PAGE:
By Madhusmita Dash
The expansive forest of Similipal, known for its abundance of Simili (Shoreaa robusta or Sal) trees had captivated the imagination of Kobiboro Radhanath Ray who had immortalized the Simili Hills in his celebrated poem ‘Usha’. Decades have passed since. The odyssey of Similipal has been riveting. Life reverberates in every crevice of the hills with the ethereal chorus of colors, sound and light. Nonetheless, an incredible story of human-animal bond that first put Similipal on the world map booms two names: Padmashree Late S. R. Choudhury (the first field director known for his worldwide acclaimed pug-mark method of tiger census) and Khairi, his ‘foster daughter’ the famous tigress. Khairi had been captured by a group of Khadia tribe who rescued the abandoned cub near the river Khairi that flows through the forest reserve.
(First field director of Similipal Padmashree Late S. R. Choudhury with tigress Khairi.)
The Similipal Tiger Reserve (STR), situated in the Mayurbhanj district of Odisha, has a long history of management by different regimes. Similipal was first ruled by two royal families: the Mayuras and the Bhanjas, until the year 1361; later in 1400, the area was named as ‘Mayurbhanj’. The tiger reserve was used primarily as a hunting ground for the surrounding royal families. The STR was formally designated as a ‘Tiger Reserve’ in 1956 and was included under the national flagship conservation programme Project Tiger in 1973. Further, the state government declared Similipal as a Wildlife Sanctuary in 1979 with a designated area of 2750 sq km. The reserve has a ‘core zone’ (1194.75 sq km) which has been accorded as the national park status by the state government, without a final notification though, by the central government due to the non-eviction of one village out of the designated park area. The ‘buffer zone’ (1555.25 sq km) surrounds the core zone and the human activities and resource use are managed in a way that reduces pressure on the core zone. The STR along with a ‘transitional zone’ of 2250 sq km has been included as a part of the World Network of Biosphere Reserves by the UNESCO in 2009. It encompasses a rich biodiversity of flora and fauna. The Similipal forest is home to many indigenous communities including Kolha, Bhumija, Bhuyan, Munda, Hill Khadia and Mankidia classified as Scheduled Tribes. It is a grand repository of indigenous knowledge pertaining to conservation of biodiversity, ethno-botanical study, and traditional ecological knowledge.
(Brundaban checkgate: One of the entry points to STR)
Source: Author’s field study
Protected areas (PAs) in the form of biosphere reserve, tiger reserves, wildlife sanctuary and national parks form an integral part of the international commitment to conserve biodiversity. However, the objective of PAs often comes in conflict with the communities who live in and around them. The PA policies restrict local people and affect their livelihoods in several ways including restricted access to natural resources, obstructing cultural practices and traditions, displacing indigenous communities from their traditional and customary habitation. In recent decades, authorities, globally, have acknowledged that conservation initiatives must factor in local people as they act as the stewards of natural resources (Behera, 2009; Agrawal and Chhatre, 2006). Half of the PAs across the globe are inhabited and, hence, attempts to exclude local people would be unrealistic and inevitably lead to conflicts and resource degradation. Several studies show that the active involvement of user groups has been consequential in the effective management of natural resources, primarily through informal institutions (Ostrom, 1990; Heltberg, 2001). Unfortunately, the role and contribution of local communities in protecting biodiversity are still absent in most national biodiversity action plans.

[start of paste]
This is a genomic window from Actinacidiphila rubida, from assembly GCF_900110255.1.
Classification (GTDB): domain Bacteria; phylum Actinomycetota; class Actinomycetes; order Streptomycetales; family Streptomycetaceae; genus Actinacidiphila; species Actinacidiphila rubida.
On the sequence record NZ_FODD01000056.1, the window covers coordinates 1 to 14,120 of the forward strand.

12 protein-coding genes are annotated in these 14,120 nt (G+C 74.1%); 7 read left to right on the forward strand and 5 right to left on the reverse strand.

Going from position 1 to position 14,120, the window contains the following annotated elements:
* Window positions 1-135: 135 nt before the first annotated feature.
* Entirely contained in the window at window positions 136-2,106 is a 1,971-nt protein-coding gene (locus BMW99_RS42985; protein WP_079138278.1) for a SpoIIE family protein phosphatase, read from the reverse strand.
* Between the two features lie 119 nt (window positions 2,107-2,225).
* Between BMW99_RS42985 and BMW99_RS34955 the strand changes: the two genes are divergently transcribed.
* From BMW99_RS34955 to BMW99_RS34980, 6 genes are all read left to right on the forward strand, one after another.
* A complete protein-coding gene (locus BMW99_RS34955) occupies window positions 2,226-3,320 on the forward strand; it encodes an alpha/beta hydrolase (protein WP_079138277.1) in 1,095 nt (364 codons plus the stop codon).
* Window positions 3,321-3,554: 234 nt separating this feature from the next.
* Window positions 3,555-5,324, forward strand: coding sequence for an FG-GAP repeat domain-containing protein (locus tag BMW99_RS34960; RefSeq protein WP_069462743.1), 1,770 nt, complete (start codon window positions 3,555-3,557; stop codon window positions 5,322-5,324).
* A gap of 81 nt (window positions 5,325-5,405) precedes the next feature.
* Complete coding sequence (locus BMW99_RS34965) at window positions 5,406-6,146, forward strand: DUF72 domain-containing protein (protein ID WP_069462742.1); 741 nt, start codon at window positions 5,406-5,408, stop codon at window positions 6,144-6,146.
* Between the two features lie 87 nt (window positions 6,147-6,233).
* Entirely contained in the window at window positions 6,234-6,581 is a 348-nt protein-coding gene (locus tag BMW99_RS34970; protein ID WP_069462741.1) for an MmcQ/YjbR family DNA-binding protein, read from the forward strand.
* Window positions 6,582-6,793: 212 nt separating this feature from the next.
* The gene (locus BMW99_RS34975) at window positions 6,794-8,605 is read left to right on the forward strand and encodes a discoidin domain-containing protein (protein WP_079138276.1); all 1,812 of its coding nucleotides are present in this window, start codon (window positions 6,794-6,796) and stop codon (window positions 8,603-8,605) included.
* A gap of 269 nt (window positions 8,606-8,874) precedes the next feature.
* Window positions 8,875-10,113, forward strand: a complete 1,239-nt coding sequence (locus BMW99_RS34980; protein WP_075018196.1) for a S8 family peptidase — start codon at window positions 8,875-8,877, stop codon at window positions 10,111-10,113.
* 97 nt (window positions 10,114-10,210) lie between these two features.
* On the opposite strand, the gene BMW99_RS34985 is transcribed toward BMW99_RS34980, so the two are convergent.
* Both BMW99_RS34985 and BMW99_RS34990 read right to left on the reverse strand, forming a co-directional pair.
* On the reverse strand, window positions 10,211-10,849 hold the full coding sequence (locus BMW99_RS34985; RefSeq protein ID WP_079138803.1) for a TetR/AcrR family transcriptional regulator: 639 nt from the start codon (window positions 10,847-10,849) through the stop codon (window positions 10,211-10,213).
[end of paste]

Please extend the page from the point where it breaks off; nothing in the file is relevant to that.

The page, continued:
Presence of Institutions in and around Similipal
The failure of traditional top-down forest management has induced India to adopt the Joint Forest Management (JFM) mechanism that emphasizes participation of local users in forest protection, development, and management. The Government of Odisha, through its JFM Resolution, 2008, has adopted eco-development as a strategy for securing support from local communities in PA management. The JFM approach seeks to develop partnerships between state forest departments (as owners and co-managers) and local community organizations (as co-managers) for sustainable forest management. Sadly, it was found that most of the eco-development committees (EDCs) were virtually defunct due to lack of funding, awareness and knowledge among the members. The JFM Resolution, 2011 guidelines mandate that the executive committee should have at least 50 per cent women as its members. A female should be the chairperson or vice chairperson in order to promote leadership quality among the women. Contrary to that, it was observed that women participation rate in EDCs is very poor. Besides, improper revenue sharing among the forest department and local committee members resulted in failure of JFM in most of the buffer villages of Similipal.
The villagers of Similipal have a long history of worshiping and preserving nature through Sacred groves, locally known as Jahira. Harvesting activities do not start without performing the community ritual, named Phulbangni. This festival is celebrated when flowers blossom in the Sal trees. The salvage timber and leaves remain virtually untouched. The Dehuri or village priest is the authority who directs the community regarding the use of the salvage timber for some special purpose. One is not supposed to enter the Jahira with shoes on. There is no boundary wall, but the dwellers observe the rituals with dignity.